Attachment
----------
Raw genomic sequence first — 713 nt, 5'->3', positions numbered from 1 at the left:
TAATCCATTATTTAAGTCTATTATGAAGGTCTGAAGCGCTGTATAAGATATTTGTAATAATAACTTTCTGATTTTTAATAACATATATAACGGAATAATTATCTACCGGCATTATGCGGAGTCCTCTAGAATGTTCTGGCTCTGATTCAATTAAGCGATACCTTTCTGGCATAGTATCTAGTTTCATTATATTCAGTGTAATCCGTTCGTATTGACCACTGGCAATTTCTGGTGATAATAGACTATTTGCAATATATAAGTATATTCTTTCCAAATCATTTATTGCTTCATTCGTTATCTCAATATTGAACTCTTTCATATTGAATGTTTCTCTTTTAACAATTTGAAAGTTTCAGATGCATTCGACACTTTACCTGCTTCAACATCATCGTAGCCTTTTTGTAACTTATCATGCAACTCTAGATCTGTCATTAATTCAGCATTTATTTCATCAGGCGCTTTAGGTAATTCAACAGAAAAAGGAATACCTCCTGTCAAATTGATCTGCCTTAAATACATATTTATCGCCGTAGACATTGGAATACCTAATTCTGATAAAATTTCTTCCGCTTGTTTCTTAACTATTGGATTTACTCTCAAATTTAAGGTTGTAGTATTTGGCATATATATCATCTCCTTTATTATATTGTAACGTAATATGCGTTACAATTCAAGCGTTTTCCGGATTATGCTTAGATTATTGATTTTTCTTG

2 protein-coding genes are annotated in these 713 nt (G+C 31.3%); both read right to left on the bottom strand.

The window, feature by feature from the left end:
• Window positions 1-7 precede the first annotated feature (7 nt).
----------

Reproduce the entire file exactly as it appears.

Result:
Raw genomic sequence first — 713 nt, 5'->3', positions numbered from 1 at the left:
TAATCCATTATTTAAGTCTATTATGAAGGTCTGAAGCGCTGTATAAGATATTTGTAATAATAACTTTCTGATTTTTAATAACATATATAACGGAATAATTATCTACCGGCATTATGCGGAGTCCTCTAGAATGTTCTGGCTCTGATTCAATTAAGCGATACCTTTCTGGCATAGTATCTAGTTTCATTATATTCAGTGTAATCCGTTCGTATTGACCACTGGCAATTTCTGGTGATAATAGACTATTTGCAATATATAAGTATATTCTTTCCAAATCATTTATTGCTTCATTCGTTATCTCAATATTGAACTCTTTCATATTGAATGTTTCTCTTTTAACAATTTGAAAGTTTCAGATGCATTCGACACTTTACCTGCTTCAACATCATCGTAGCCTTTTTGTAACTTATCATGCAACTCTAGATCTGTCATTAATTCAGCATTTATTTCATCAGGCGCTTTAGGTAATTCAACAGAAAAAGGAATACCTCCTGTCAAATTGATCTGCCTTAAATACATATTTATCGCCGTAGACATTGGAATACCTAATTCTGATAAAATTTCTTCCGCTTGTTTCTTAACTATTGGATTTACTCTCAAATTTAAGGTTGTAGTATTTGGCATATATATCATCTCCTTTATTATATTGTAACGTAATATGCGTTACAATTCAAGCGTTTTCCGGATTATGCTTAGATTATTGATTTTTCTTG

2 protein-coding genes are annotated in these 713 nt (G+C 31.3%); both read right to left on the bottom strand.

The window, feature by feature from the left end:
• Window positions 1-7 precede the first annotated feature (7 nt).